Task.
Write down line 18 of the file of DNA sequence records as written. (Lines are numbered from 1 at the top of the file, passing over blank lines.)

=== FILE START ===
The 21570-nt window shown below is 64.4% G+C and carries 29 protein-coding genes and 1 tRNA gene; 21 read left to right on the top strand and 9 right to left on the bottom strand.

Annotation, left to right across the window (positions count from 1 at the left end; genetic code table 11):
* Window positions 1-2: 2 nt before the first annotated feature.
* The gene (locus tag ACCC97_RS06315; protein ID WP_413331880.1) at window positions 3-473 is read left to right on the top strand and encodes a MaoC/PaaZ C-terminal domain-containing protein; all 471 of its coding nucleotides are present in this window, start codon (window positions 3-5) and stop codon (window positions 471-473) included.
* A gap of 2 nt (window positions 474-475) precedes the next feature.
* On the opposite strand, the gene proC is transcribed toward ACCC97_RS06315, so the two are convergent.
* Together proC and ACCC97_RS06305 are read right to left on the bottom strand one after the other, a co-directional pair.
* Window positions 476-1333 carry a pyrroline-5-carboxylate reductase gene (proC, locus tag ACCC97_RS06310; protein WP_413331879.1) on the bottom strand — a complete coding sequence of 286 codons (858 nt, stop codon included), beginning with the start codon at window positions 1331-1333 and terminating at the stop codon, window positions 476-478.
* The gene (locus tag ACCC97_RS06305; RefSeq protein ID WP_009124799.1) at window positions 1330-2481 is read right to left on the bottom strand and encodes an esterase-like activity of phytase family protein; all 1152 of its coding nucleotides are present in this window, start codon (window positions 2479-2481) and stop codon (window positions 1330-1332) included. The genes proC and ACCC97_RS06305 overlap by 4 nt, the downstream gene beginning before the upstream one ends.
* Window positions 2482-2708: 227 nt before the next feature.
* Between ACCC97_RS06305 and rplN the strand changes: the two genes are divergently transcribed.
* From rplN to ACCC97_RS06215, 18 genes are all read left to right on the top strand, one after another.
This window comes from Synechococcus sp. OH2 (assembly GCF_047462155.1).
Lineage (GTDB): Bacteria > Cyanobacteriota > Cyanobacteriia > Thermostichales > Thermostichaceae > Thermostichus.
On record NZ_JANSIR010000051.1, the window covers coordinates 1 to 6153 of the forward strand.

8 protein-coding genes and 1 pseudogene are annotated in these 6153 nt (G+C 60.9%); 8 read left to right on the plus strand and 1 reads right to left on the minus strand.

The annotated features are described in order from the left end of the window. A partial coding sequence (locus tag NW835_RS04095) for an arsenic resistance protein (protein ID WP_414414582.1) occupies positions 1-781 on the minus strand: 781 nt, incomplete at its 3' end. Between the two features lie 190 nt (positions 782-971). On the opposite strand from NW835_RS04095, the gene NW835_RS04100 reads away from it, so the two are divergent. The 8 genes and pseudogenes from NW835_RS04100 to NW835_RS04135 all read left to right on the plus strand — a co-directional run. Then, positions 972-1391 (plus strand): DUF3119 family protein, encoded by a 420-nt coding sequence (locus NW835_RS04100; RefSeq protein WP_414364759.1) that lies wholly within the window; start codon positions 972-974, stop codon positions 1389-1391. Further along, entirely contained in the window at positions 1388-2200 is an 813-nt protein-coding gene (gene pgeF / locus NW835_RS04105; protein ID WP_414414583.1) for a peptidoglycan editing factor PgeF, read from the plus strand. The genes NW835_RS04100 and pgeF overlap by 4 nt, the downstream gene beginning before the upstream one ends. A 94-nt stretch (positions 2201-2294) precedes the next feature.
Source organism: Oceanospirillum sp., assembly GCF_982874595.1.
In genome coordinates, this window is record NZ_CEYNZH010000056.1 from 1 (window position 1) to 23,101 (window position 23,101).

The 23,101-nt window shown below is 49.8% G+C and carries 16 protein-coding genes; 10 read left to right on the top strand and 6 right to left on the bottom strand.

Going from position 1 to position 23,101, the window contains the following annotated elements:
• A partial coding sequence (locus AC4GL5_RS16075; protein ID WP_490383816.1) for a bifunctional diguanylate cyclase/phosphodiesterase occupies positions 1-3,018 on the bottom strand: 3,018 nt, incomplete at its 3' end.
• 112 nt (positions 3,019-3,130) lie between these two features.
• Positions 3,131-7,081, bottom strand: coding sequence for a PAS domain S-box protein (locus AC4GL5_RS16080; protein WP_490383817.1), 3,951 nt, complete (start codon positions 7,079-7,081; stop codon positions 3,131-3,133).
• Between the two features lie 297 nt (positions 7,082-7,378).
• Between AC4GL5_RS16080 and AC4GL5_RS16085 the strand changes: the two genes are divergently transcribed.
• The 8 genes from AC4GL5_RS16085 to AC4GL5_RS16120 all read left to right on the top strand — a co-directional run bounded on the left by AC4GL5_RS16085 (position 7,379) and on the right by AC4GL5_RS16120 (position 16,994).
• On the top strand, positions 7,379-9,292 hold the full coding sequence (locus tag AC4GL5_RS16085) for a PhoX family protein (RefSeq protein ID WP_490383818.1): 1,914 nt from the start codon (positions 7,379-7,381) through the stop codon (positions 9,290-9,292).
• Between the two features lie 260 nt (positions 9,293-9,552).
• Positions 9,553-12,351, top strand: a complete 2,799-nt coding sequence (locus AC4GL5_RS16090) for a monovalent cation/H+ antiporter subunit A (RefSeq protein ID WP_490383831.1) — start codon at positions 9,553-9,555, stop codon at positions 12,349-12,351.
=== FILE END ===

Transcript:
Source organism: Oceanospirillum sp., assembly GCF_982874595.1.